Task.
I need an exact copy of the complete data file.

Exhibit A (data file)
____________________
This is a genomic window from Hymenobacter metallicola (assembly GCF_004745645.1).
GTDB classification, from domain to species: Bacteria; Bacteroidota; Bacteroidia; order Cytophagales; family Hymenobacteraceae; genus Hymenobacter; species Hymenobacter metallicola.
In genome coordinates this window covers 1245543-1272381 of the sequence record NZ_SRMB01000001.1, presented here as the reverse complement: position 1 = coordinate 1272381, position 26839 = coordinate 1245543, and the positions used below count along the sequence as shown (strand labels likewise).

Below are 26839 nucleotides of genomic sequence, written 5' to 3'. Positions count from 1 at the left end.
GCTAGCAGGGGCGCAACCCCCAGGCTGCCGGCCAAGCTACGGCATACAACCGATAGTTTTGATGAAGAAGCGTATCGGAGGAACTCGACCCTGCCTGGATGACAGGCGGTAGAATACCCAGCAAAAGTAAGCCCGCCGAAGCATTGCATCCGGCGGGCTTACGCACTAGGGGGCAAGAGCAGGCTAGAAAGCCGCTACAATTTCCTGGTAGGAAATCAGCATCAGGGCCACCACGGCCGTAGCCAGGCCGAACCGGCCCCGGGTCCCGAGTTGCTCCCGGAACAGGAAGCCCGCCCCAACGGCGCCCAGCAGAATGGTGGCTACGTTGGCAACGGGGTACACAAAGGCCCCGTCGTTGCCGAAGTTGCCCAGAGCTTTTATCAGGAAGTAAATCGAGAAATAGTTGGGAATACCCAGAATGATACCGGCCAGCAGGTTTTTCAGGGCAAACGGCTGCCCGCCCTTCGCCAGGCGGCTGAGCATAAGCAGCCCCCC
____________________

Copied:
This is a genomic window from Hymenobacter metallicola (assembly GCF_004745645.1).
GTDB classification, from domain to species: Bacteria; Bacteroidota; Bacteroidia; order Cytophagales; family Hymenobacteraceae; genus Hymenobacter; species Hymenobacter metallicola.
In genome coordinates this window covers 1245543-1272381 of the sequence record NZ_SRMB01000001.1, presented here as the reverse complement: position 1 = coordinate 1272381, position 26839 = coordinate 1245543, and the positions used below count along the sequence as shown (strand labels likewise).

Below are 26839 nucleotides of genomic sequence, written 5' to 3'. Positions count from 1 at the left end.
GCTAGCAGGGGCGCAACCCCCAGGCTGCCGGCCAAGCTACGGCATACAACCGATAGTTTTGATGAAGAAGCGTATCGGAGGAACTCGACCCTGCCTGGATGACAGGCGGTAGAATACCCAGCAAAAGTAAGCCCGCCGAAGCATTGCATCCGGCGGGCTTACGCACTAGGGGGCAAGAGCAGGCTAGAAAGCCGCTACAATTTCCTGGTAGGAAATCAGCATCAGGGCCACCACGGCCGTAGCCAGGCCGAACCGGCCCCGGGTCCCGAGTTGCTCCCGGAACAGGAAGCCCGCCCCAACGGCGCCCAGCAGAATGGTGGCTACGTTGGCAACGGGGTACACAAAGGCCCCGTCGTTGCCGAAGTTGCCCAGAGCTTTTATCAGGAAGTAAATCGAGAAATAGTTGGGAATACCCAGAATGATACCGGCCAGCAGGTTTTTCAGGGCAAACGGCTGCCCGCCCTTCGCCAGGCGGCTGAGCATAAGCAGCCCCCC